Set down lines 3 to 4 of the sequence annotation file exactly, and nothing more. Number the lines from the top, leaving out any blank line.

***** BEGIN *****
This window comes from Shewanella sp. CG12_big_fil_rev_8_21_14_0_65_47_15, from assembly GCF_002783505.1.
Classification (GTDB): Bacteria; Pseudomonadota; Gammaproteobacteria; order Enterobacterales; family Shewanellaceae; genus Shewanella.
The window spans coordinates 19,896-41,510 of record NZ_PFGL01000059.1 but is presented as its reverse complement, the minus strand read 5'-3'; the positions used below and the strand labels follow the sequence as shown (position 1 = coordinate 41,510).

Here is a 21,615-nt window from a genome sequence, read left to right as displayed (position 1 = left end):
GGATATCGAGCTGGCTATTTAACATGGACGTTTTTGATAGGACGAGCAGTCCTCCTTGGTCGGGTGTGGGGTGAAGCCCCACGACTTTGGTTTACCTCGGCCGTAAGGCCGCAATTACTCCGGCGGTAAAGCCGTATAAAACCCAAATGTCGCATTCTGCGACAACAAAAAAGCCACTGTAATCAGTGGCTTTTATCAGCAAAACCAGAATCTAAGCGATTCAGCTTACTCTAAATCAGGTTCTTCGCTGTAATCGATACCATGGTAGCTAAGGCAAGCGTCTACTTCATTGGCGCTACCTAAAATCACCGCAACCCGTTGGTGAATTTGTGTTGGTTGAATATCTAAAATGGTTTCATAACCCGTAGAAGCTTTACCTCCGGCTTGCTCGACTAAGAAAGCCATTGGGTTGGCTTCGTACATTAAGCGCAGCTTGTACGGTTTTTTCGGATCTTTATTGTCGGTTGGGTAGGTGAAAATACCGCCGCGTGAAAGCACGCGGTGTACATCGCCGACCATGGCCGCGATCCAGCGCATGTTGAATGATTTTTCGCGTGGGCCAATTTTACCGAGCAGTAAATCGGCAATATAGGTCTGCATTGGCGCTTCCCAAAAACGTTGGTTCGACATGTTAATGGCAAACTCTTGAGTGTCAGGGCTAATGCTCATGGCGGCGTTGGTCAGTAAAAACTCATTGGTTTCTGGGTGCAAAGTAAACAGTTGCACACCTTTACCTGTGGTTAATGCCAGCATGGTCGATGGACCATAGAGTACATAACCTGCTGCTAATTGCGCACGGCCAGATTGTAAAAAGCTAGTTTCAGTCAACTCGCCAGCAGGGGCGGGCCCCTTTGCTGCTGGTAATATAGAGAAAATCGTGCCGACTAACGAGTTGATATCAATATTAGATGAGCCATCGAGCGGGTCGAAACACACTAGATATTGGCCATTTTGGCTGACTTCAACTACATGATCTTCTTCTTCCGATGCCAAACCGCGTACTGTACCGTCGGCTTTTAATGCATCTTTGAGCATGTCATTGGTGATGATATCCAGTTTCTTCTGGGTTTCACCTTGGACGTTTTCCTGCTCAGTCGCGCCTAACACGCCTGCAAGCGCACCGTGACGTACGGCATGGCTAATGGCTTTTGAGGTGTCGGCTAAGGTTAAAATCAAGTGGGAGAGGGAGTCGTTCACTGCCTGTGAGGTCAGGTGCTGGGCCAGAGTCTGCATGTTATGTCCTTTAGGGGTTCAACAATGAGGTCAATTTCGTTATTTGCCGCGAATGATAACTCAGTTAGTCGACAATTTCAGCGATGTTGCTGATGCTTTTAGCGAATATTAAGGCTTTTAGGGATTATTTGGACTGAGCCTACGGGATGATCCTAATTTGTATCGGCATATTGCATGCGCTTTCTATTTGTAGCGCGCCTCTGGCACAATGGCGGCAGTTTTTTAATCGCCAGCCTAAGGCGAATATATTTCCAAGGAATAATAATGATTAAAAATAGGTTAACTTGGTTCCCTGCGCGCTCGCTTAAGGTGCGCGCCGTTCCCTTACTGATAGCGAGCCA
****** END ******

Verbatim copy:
The window spans coordinates 19,896-41,510 of record NZ_PFGL01000059.1 but is presented as its reverse complement, the minus strand read 5'-3'; the positions used below and the strand labels follow the sequence as shown (position 1 = coordinate 41,510).

Here is a 21,615-nt window from a genome sequence, read left to right as displayed (position 1 = left end):